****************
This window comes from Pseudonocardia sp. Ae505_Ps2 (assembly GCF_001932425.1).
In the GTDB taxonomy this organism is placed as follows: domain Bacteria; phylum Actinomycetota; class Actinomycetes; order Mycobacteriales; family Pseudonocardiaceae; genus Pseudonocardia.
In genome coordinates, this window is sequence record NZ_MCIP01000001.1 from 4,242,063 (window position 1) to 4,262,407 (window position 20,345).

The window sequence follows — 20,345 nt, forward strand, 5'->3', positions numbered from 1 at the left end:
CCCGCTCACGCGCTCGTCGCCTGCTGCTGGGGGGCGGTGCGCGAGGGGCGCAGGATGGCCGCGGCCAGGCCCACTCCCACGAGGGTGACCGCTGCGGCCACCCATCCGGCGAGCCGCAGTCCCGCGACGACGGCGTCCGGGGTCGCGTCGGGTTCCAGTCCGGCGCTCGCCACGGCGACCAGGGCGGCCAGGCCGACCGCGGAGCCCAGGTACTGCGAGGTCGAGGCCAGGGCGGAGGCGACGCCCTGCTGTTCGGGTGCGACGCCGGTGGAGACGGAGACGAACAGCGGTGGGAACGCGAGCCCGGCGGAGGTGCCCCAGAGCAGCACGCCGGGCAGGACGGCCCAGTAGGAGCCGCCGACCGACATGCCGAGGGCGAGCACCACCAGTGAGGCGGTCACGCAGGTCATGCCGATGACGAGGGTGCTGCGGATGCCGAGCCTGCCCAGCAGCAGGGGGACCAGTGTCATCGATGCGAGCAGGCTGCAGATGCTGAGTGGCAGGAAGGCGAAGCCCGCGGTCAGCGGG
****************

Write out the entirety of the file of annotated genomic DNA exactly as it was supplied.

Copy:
This window comes from Pseudonocardia sp. Ae505_Ps2 (assembly GCF_001932425.1).
In the GTDB taxonomy this organism is placed as follows: domain Bacteria; phylum Actinomycetota; class Actinomycetes; order Mycobacteriales; family Pseudonocardiaceae; genus Pseudonocardia.
In genome coordinates, this window is sequence record NZ_MCIP01000001.1 from 4,242,063 (window position 1) to 4,262,407 (window position 20,345).

The window sequence follows — 20,345 nt, forward strand, 5'->3', positions numbered from 1 at the left end:
CCCGCTCACGCGCTCGTCGCCTGCTGCTGGGGGGCGGTGCGCGAGGGGCGCAGGATGGCCGCGGCCAGGCCCACTCCCACGAGGGTGACCGCTGCGGCCACCCATCCGGCGAGCCGCAGTCCCGCGACGACGGCGTCCGGGGTCGCGTCGGGTTCCAGTCCGGCGCTCGCCACGGCGACCAGGGCGGCCAGGCCGACCGCGGAGCCCAGGTACTGCGAGGTCGAGGCCAGGGCGGAGGCGACGCCCTGCTGTTCGGGTGCGACGCCGGTGGAGACGGAGACGAACAGCGGTGGGAACGCGAGCCCGGCGGAGGTGCCCCAGAGCAGCACGCCGGGCAGGACGGCCCAGTAGGAGCCGCCGACCGACATGCCGAGGGCGAGCACCACCAGTGAGGCGGTCACGCAGGTCATGCCGATGACGAGGGTGCTGCGGATGCCGAGCCTGCCCAGCAGCAGGGGGACCAGTGTCATCGATGCGAGCAGGCTGCAGATGCTGAGTGGCAGGAAGGCGAAGCCCGCGGTCAGCGGG